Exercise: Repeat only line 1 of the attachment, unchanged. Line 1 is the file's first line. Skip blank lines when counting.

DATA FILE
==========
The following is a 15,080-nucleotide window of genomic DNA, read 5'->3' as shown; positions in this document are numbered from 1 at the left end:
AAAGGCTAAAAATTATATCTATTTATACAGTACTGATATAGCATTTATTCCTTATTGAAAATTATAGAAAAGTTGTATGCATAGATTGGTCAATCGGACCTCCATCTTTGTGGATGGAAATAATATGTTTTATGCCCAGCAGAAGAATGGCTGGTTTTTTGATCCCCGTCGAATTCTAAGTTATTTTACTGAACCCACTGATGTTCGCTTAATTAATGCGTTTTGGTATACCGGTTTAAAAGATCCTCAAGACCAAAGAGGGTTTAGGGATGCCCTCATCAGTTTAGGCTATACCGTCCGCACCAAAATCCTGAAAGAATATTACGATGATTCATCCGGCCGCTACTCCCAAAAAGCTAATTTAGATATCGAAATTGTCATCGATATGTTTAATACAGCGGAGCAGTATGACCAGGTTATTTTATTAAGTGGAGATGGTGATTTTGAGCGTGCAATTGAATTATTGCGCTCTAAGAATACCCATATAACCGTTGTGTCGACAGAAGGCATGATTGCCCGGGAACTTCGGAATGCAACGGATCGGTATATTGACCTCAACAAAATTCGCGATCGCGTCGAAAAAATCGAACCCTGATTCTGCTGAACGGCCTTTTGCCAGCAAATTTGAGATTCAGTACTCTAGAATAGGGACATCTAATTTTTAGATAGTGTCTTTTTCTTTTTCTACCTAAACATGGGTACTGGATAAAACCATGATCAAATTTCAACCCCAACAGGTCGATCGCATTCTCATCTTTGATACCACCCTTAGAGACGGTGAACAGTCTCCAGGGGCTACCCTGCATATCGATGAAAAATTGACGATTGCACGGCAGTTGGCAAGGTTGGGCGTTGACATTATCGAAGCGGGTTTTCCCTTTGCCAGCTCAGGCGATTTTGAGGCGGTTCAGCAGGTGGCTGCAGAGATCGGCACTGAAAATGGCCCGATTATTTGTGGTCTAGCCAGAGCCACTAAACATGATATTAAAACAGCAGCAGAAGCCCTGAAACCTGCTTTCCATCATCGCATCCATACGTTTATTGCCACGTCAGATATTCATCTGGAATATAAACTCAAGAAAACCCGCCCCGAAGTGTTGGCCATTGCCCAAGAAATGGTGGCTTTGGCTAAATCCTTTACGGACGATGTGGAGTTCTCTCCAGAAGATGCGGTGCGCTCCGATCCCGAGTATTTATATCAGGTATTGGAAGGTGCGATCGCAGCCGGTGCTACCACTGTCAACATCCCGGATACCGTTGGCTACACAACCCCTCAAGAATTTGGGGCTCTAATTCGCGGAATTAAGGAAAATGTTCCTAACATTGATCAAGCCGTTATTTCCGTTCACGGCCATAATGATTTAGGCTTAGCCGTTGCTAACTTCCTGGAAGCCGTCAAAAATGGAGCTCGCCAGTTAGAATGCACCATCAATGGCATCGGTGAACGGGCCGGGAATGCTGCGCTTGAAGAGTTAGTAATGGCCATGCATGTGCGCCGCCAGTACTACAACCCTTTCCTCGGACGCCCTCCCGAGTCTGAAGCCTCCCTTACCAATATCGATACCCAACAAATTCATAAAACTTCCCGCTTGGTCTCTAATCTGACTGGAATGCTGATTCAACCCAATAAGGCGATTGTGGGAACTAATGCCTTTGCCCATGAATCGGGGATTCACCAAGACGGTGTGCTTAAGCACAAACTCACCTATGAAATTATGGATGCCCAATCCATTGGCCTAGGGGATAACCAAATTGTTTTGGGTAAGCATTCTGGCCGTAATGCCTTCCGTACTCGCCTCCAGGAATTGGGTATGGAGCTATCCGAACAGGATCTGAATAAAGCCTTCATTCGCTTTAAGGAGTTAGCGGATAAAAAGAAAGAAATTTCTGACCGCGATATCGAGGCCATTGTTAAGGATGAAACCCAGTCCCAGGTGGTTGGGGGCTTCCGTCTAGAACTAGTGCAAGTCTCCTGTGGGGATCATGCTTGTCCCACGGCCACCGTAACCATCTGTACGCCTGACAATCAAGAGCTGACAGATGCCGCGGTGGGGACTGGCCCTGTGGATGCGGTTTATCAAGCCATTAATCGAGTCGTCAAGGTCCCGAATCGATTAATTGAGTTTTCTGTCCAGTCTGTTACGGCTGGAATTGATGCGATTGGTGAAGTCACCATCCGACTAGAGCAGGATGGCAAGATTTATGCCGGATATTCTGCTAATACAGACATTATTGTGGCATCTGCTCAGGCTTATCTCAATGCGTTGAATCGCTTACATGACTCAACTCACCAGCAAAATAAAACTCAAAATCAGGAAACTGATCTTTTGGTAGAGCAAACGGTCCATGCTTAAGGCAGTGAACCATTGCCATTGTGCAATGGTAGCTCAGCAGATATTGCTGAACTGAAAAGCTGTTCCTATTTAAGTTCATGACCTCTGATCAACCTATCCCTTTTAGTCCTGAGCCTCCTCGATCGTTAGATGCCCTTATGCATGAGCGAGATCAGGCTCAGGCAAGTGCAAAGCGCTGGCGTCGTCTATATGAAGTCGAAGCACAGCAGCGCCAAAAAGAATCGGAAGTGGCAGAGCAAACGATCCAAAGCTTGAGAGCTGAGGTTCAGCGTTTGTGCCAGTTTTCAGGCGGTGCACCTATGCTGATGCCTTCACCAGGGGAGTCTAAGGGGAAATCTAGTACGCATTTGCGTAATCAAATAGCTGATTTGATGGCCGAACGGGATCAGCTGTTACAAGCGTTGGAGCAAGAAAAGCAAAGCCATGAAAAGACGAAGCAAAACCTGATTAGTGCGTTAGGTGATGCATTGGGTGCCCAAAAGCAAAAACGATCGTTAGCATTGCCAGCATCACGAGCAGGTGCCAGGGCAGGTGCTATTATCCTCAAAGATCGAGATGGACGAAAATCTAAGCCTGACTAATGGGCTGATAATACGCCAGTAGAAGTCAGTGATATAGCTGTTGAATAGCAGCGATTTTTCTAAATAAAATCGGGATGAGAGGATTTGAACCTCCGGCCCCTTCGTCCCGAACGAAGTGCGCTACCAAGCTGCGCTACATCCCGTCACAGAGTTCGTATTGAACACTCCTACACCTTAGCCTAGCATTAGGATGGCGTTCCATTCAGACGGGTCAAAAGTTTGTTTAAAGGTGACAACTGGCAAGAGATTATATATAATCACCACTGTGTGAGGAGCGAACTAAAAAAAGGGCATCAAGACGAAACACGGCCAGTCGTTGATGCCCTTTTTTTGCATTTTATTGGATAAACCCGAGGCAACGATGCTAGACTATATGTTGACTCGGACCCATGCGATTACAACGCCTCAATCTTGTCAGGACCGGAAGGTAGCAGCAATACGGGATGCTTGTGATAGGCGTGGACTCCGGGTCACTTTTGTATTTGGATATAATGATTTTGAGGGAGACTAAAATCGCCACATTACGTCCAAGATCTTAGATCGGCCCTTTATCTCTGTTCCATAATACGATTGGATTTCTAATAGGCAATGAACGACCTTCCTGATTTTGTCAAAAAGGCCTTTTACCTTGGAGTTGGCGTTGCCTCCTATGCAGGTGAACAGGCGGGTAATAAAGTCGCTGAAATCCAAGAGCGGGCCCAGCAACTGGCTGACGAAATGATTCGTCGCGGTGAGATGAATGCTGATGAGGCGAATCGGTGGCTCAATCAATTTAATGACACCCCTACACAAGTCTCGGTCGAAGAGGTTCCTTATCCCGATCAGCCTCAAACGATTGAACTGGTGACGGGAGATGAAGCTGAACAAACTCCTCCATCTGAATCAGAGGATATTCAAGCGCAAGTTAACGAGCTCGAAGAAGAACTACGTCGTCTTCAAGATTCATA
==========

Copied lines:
The following is a 15,080-nucleotide window of genomic DNA, read 5'->3' as shown; positions in this document are numbered from 1 at the left end: